The name just oozes elegance doesn’t it? But Palm Beach has several sides, and not all so expensive.
The first rather inexpensive part was flying to Palm Beach on JetBlue from Newburgh. What a treat! It is just one flight, at very good prices, flying from one small airport to another. You can imagine how simple that is if you’ve been to any of the large airports or taken any two-flight trips lately.
Although we were not staying in Palm Beach, we decided to drive over for a day to reacquaint ourselves with the area, to see how it had changed over the many years since we had last been there.
We discovered there is a drive one can take to get a general idea of Palm Beach. (There is a great little tour map in the DK Eyewitness Guide to Florida.) Following this little map, we managed to get a terrific overview of this elegant town, but also got to see some of the historic parts, including the wonderfully nostalgic Green’s Pharmacy. This drug store opened in 1937, and is still a breakfast and lunch destination for those in the know. I managed to get a free pair of sunglasses there, but that’s another story.
We approached Palm Beach by the Royal Park Bridge, since our first stop was to be The Society of The Four Arts. This little known society, housed in several beautiful buildings that matched the picture in my mind of early Florida wealth, has art exhibitions, a concert hall that is the venue for two marvelous concert series, a speaker series, and a Friday movie series.
We first entered the main building to see the current collection entitled The Baroque World of Fernando Botero. Botero’s lively paintings were competing that afternoon with the Friday movie series offering of The Lives of Others. Coming up after the Botero was an exhibit of Raoul Dufy.
I was really impressed with the caliber of the Chamber Concert Series, which included the Emerson Quartet, the Tokyo String Quartet, and the Mendelssohn String Quartet. ( all at a price of $10 per ticket.) The speaker series was of equally high caliber and range of interest, with names like Jim Lehrer, Ambassador Richard Holbrooke, Alexander McCall Smith, and Lord Linley on the roster. As for the movies, I would have gone to each one had I the time, including a couple I have already seen, but would be happy to see again, for example: The Painted Veil, The Namesake, and The House of Sand – all for $3 each.
The Four Arts also has a Children’s Library that is free and open to the public, with a story hour program several days of the week.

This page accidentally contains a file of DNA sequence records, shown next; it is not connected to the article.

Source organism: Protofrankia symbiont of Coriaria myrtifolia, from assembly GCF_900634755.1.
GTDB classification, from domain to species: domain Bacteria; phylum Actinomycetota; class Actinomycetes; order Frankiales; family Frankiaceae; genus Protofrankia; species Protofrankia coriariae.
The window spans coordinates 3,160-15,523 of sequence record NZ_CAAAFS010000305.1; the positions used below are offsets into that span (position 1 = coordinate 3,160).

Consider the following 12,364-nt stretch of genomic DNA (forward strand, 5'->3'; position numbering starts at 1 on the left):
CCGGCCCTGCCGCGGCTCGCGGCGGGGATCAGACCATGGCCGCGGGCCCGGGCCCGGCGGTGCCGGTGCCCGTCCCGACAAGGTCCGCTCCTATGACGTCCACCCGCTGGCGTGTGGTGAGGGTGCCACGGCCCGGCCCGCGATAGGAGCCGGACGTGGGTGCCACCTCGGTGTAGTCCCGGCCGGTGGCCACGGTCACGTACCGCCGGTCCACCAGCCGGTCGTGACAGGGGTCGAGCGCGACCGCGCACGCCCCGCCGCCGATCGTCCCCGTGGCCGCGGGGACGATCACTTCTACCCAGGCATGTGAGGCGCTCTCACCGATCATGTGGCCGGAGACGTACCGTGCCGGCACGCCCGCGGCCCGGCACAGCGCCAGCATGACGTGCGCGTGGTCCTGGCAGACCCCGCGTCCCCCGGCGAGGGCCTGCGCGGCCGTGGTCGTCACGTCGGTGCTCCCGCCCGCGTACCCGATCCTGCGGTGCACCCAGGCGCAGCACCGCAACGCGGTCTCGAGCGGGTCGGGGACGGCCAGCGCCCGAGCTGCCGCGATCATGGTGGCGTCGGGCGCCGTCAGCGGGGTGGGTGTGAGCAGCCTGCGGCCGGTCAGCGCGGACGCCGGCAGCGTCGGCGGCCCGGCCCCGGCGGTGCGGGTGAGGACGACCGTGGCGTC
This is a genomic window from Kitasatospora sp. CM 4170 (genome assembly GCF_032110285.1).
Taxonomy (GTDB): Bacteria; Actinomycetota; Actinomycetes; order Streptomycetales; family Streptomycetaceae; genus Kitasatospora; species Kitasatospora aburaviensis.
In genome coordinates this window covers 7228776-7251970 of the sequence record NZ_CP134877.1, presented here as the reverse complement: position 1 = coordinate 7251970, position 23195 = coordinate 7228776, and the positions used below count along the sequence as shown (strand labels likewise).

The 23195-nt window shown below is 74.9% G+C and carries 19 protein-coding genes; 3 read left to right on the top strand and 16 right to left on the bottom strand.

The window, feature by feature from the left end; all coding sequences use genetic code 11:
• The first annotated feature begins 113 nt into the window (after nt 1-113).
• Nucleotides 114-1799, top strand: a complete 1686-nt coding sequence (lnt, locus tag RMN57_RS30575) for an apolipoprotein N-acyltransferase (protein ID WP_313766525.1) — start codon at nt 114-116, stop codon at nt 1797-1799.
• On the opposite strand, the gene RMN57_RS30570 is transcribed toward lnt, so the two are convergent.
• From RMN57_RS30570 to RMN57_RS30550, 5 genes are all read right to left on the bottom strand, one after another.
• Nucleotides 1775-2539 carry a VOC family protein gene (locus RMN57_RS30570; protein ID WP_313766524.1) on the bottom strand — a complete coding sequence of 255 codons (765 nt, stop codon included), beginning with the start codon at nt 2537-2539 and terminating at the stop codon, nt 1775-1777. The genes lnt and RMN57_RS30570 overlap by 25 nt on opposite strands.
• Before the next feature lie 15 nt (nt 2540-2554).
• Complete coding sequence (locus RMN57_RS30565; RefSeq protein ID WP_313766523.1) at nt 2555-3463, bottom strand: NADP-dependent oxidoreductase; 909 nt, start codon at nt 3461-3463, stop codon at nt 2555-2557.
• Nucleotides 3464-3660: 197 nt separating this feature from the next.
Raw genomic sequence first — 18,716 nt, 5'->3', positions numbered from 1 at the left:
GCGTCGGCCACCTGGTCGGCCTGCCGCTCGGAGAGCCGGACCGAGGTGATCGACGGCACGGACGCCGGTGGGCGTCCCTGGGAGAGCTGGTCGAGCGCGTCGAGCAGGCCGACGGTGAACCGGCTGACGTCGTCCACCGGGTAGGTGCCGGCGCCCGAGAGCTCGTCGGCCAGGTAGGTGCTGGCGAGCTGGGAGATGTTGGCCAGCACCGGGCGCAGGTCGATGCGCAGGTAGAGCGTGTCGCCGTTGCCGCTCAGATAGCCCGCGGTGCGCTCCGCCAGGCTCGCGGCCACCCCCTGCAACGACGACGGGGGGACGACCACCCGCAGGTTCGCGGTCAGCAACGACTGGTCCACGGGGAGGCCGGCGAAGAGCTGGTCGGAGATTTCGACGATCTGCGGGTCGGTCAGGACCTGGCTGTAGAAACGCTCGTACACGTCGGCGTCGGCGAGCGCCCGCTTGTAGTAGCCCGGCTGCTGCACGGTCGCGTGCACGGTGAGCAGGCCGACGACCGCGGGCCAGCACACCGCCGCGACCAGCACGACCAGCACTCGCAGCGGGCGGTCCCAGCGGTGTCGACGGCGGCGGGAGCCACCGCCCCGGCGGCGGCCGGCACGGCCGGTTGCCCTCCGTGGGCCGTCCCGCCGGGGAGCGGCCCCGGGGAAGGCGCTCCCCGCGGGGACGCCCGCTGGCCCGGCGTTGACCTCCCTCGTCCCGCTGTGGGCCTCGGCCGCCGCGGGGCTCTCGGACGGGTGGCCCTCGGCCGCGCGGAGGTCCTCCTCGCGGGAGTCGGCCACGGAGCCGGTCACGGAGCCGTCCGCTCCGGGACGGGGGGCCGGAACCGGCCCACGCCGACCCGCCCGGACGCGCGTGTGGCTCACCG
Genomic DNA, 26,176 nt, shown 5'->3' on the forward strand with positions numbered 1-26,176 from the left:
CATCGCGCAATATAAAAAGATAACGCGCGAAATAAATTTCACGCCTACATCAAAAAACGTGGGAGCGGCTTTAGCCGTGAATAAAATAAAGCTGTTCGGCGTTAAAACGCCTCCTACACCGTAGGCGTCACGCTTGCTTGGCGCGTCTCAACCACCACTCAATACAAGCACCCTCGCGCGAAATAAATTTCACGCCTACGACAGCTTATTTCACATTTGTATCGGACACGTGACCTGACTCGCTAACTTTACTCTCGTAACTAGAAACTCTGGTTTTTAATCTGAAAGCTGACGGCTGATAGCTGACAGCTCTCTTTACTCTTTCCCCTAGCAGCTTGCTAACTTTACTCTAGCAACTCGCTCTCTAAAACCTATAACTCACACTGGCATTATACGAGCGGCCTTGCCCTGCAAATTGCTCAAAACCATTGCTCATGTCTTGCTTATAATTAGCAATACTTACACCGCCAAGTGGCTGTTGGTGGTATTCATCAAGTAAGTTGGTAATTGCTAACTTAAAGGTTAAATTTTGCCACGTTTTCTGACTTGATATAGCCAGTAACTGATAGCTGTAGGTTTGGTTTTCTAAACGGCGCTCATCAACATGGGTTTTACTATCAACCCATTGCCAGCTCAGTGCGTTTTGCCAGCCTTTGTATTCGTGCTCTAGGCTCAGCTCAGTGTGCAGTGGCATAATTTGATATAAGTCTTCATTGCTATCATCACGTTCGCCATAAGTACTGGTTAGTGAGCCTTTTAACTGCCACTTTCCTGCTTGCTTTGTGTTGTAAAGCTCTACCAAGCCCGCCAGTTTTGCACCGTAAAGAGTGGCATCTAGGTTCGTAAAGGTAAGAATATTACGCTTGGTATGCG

The crowning glory of this little campus is it’s magnificent garden. The story I heard was that some supermarket company was going to buy the fabulously located piece of property. When the members of the Four Arts heard about it, they banded together and got enough money donated to buy the property. They have turned it in to a most welcoming garden, which is open to the public from November through April, and which is, in itself, worth a trip to Palm Beach.
This interlude really set us up for the “scenic” drive, so off we went driving north to the Henry Morrison Flagler Museum. This is another WOW experience, which I enjoyed much more than I had expected. Thought it would require a dreary, boring and long tour.
Wrong again. Here you get one of those little phones that are programmed to take you around and you can turn it off if you please.
And it is also here that you really discover the “Gilded Age,” of which this house is the epitome. I came away entertained and educated and realized that keeping these historic homes is a necessary part of our heritage. It’s not such an easy job, and here again there is a concert and lecture series, as well as a marvelous tea room called The Pavilion Café. Many such homes need public attendance to keep going.
Our driving tour continued past some smaller houses that I had not imagined could exist there, plus a worthwhile view of The Breakers, and the lovely church called Bethesda-by-the-Sea.
The 4 or 5 mile drive can be commenced from any point, but it is recommended that one go in a clockwise direction, since Worth Avenue is one way, east to west.
I need hardly mention Worth Avenue, as I suppose it is famous or infamous already, but I can tell you that it is worth driving slowly along this remarkable street of exclusive shops. Unfortunately I was not allowed out of the car.
Perhaps the highlight of the day for me was the Norton Museum, which is not in Palm Beach itself, but in West Palm Beach, just over the Royal Park Bridge and a bit south on Route 1. This is the largest museum in Florida, and has a fine art collection. Ralph Norton, from Chicago, established the museum in 1941 with his collection of 100 paintings, and it has grown both in size and collection ever since. The building was a pleasure to walk in to, as the heat was rising. The cool air and the warmth of the staff who greeted us was a perfect combination. My fondness for French Impressionists and Post-Impressionists made this a valuable find.
Needless to say, having a delicious lunch in the cool museum café, “Café 1451” was also quite valuable in my hierarchy. The various sections of the menu were named for current exhibits. Imagine ordering “Leonardo’s Warm Tuscan Steak Salad.” I decided on The V & A East Indian Chicken Salad, with a mild curry, lemongrass & ginger dressing, together with couscous, green apple,walnuts, tiny lettuces and mango chutney.
Once I spend an hour or two in a museum, I start looking for the café, and/or the Museum shop. Here the lovely setting and lunch set us up for a foray back out in to the warm winter sun, and on to more delights of Palm Beach.